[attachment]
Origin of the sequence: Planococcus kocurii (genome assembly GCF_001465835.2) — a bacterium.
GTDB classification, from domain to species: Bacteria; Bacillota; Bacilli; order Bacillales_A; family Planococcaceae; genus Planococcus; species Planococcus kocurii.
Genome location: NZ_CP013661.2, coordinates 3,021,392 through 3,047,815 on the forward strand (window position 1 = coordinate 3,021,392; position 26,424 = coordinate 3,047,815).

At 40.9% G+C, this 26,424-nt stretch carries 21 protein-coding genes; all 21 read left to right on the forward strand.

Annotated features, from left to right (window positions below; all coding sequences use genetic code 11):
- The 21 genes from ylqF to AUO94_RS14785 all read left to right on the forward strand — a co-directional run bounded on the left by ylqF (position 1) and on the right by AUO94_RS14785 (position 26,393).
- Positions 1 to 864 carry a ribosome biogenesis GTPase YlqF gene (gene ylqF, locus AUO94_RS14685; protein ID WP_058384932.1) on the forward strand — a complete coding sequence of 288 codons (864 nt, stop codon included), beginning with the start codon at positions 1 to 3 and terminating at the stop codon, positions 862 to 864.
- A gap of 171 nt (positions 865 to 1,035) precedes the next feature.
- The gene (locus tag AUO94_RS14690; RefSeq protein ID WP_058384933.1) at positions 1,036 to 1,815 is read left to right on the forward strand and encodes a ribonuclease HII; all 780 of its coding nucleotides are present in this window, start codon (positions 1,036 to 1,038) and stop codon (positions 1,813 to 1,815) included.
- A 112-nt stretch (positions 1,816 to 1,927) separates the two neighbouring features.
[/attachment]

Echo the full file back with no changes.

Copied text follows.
Origin of the sequence: Planococcus kocurii (genome assembly GCF_001465835.2) — a bacterium.
GTDB classification, from domain to species: Bacteria; Bacillota; Bacilli; order Bacillales_A; family Planococcaceae; genus Planococcus; species Planococcus kocurii.
Genome location: NZ_CP013661.2, coordinates 3,021,392 through 3,047,815 on the forward strand (window position 1 = coordinate 3,021,392; position 26,424 = coordinate 3,047,815).

At 40.9% G+C, this 26,424-nt stretch carries 21 protein-coding genes; all 21 read left to right on the forward strand.

Annotated features, from left to right (window positions below; all coding sequences use genetic code 11):
- The 21 genes from ylqF to AUO94_RS14785 all read left to right on the forward strand — a co-directional run bounded on the left by ylqF (position 1) and on the right by AUO94_RS14785 (position 26,393).
- Positions 1 to 864 carry a ribosome biogenesis GTPase YlqF gene (gene ylqF, locus AUO94_RS14685; protein ID WP_058384932.1) on the forward strand — a complete coding sequence of 288 codons (864 nt, stop codon included), beginning with the start codon at positions 1 to 3 and terminating at the stop codon, positions 862 to 864.
- A gap of 171 nt (positions 865 to 1,035) precedes the next feature.
- The gene (locus tag AUO94_RS14690; RefSeq protein ID WP_058384933.1) at positions 1,036 to 1,815 is read left to right on the forward strand and encodes a ribonuclease HII; all 780 of its coding nucleotides are present in this window, start codon (positions 1,036 to 1,038) and stop codon (positions 1,813 to 1,815) included.
- A 112-nt stretch (positions 1,816 to 1,927) separates the two neighbouring features.